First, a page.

There’s a certain excitement at the beginning of a new venture. There is much to learn, choices to make, a plan to create, and new rewards to enjoy. When I taught, I loved bringing new content into the classroom–figuring out what would connect with students, which examples to use, the experiences to make it real in their minds and cement it into memory. I also have great fun planning travel. I find guides, make lists, imagine days and what I want to put into them, figure out logistics, and put together all of the materials I’ll need to make everything run smoothly and create just the sort of experience I want to have. I get a tremendous satisfaction out of the learning, the doing, and the accomplishment.
I am like Emilie Loring in this way. She made an “intelligent study,” as she called it, of whatever venture she was about to undertake. She subscribed to writers’ magazines when she started writing fiction, and she read the newspapers for the places that served as her books’ settings. She decided her course, got going, and completed it.
When I started, I just wanted to learn about Emilie Loring for myself. Then I decided to write a full biography, and I felt confident that my education and experience had prepared me for the task. But when it became clear that I would try to publish the work, that’s when I had work to do. It is one thing to do something for oneself alone, but when you step into someone else’s bailiwick, you’d best figure out the lay of the land and what’s required.
I read books on biography, looked at biographies I’d enjoyed in the past, and got myself onto a panel about biography at the American Literature Association. I shared the program with Leo LeMay, a Benjamin Franklin scholar from Delaware, and he advised me to write all of my book before seeking a publisher. They’ll still make you change it, he said, but at least you’ll get more of you into it that way. I also spent a wonderful day at my alma mater, USC, with Armond Fields, the author of numerous biographies about theater people from the late 1800s. He gave me a career’s worth of good advice that I have kept on my bulletin board ever since. I’ll write a separate post about that soon. I’m always inspired when I consult those notes.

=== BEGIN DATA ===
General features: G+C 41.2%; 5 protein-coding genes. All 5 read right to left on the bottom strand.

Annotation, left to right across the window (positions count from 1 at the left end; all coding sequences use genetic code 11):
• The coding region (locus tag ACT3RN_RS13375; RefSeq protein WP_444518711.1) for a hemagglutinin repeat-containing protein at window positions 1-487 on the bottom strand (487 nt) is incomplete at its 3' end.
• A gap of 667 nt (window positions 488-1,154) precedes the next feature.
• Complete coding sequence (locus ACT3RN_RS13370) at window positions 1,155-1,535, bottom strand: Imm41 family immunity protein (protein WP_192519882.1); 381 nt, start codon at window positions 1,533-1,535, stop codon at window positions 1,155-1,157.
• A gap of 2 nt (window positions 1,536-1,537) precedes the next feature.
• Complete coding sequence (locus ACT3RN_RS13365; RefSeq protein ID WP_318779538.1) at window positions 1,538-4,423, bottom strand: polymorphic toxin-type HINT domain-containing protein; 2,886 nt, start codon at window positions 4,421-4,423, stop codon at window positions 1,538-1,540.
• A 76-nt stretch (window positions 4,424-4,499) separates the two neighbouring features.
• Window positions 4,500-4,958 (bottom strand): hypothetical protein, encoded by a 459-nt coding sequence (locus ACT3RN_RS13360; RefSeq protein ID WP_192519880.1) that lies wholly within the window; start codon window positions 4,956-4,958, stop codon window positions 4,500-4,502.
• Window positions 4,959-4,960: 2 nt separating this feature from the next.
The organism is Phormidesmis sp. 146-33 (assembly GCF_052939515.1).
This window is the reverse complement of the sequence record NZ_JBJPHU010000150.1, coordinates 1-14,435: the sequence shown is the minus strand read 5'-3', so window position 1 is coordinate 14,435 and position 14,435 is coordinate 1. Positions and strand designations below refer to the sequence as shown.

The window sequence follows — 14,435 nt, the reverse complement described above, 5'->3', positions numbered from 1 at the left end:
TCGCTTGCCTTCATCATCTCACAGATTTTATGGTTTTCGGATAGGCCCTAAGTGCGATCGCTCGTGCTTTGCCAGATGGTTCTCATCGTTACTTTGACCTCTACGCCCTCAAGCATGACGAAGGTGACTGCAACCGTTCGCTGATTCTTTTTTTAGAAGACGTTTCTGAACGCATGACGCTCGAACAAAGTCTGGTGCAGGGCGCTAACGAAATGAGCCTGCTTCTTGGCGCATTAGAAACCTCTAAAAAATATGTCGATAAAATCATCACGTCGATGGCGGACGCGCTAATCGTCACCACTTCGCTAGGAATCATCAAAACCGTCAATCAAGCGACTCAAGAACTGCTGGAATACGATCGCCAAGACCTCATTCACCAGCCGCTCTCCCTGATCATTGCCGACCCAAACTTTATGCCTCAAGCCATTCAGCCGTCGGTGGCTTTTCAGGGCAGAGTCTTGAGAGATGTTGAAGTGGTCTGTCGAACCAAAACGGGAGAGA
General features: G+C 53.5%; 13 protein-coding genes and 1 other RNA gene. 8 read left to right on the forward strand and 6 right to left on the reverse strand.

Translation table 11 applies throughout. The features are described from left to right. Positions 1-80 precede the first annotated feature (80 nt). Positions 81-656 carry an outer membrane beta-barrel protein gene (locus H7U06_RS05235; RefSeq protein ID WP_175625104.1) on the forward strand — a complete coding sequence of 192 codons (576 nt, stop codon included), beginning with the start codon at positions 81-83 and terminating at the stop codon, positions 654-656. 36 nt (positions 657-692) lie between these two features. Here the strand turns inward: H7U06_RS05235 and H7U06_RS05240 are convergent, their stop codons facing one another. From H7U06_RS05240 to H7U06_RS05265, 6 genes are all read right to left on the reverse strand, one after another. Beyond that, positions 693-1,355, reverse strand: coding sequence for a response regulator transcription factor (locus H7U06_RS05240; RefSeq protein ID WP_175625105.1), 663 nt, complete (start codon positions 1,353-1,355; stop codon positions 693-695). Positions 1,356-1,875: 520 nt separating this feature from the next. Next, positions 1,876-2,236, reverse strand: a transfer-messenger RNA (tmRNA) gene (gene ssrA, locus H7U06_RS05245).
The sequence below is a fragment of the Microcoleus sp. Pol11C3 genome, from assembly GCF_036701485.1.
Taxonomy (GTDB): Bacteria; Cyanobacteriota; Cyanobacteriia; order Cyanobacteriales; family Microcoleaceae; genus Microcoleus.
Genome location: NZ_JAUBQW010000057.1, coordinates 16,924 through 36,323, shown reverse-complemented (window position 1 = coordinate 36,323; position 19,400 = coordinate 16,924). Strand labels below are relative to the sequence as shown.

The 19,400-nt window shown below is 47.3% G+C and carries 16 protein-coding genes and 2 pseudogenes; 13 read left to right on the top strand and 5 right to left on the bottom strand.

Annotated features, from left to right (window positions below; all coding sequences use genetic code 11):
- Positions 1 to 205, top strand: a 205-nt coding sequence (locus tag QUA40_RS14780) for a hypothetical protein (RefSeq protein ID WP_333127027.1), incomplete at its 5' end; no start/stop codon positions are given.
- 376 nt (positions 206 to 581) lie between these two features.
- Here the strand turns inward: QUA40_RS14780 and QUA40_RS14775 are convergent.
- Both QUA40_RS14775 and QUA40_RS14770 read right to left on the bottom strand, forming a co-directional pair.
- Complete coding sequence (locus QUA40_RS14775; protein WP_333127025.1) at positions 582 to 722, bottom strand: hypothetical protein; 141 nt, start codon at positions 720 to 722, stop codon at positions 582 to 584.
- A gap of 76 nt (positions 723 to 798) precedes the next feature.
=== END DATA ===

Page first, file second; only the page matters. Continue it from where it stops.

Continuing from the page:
Biography can be a lonely business. You actually hope to work alone on your subject, because that means your work is unique, and it might find an audience. But it’s nice to have people who understand your hopes and pains, who’ve trod the path you’re treading, and for that, a group of compassionate biographers created the Biographers International Organization, whose conference I attended last June in Washington, D.C.
There were presentations on all of the business aspects of biography that were new to me: writing a query letter to an agent, developing “platform” (marketable clout), positioning your work in the market, contracts and legal concerns. There were also perspective and approach presentations that were familiar to me from English and history majors in college.
I signed up for their mentoring program and received generous advice from Will Swift, the biographer and presidential historian ( most recently, Pat and Dick: The Nixons, An Intimate Portrait of a Marriage). By the time we finished, I had a précis proposal all ready to go to a prospective agent. I also met Wayne Soini, a Boston attorney whose creativity led him to write his first biography about Gloucester’s Sea Serpent. Since the conference, we have read and critiqued each other’s work, encouraging each other by turns. His most recent book, THE DUEL, has just been released and can be downloaded for free.
Writing biography can be a lonely business, but it’s been less so because of Emilie’s abiding presence, the participation of her grandchildren, the encouragement of friends made in Blue Hill, Boston, and archives all over New England, and my new colleagues: biographers. This week, I was interviewed for a short piece in BIO’s monthly newsletter, which you can visit, if you’d like to see the sorts of things that biographers think about. Here is my contribution to this month’s newsletter: